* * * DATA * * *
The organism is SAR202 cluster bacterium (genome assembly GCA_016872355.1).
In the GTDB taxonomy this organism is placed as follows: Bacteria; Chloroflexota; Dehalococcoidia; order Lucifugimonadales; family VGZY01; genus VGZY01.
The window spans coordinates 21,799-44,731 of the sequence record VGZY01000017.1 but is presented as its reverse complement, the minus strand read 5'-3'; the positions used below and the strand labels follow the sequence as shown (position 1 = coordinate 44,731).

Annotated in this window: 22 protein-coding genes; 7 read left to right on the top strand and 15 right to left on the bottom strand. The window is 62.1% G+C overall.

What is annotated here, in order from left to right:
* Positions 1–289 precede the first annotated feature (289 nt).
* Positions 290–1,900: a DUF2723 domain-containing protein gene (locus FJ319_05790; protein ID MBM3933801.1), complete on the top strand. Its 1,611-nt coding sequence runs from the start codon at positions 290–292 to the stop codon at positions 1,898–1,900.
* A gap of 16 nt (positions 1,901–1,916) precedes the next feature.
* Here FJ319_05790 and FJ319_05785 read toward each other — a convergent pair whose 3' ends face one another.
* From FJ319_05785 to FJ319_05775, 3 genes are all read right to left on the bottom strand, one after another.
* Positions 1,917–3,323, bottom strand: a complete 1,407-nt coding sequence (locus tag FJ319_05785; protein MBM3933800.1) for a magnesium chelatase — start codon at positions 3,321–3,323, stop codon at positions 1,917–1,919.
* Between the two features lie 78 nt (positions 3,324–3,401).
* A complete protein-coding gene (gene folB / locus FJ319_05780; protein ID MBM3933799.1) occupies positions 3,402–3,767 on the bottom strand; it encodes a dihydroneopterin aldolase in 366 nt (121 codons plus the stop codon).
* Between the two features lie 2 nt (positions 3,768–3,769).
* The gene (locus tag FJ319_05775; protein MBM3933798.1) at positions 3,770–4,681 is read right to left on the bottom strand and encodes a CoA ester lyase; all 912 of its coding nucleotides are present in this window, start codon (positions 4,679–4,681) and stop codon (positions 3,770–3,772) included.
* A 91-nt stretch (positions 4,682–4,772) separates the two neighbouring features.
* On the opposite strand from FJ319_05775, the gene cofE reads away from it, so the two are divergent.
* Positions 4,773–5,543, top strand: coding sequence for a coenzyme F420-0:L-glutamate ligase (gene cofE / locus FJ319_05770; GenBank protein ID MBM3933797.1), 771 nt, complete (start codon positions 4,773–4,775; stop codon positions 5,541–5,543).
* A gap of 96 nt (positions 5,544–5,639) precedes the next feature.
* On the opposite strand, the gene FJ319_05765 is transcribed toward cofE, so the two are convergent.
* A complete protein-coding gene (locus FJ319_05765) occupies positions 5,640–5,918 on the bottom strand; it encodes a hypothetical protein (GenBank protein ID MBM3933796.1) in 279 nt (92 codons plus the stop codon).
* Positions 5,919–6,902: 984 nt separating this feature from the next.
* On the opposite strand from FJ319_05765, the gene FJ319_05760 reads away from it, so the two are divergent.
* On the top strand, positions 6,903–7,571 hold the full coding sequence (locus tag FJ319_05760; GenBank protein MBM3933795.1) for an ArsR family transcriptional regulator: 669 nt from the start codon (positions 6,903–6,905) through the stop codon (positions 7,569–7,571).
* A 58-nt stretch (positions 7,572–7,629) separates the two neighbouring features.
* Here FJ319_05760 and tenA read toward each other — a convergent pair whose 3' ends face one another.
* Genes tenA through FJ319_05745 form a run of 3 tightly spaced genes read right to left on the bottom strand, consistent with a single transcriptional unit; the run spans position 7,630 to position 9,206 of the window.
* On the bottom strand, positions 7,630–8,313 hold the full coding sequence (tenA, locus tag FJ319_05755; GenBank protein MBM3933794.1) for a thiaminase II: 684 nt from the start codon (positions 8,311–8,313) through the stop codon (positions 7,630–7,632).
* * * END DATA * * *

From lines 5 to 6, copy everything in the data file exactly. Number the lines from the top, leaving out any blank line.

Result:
What is annotated here, in order from left to right:
* Positions 1–289 precede the first annotated feature (289 nt).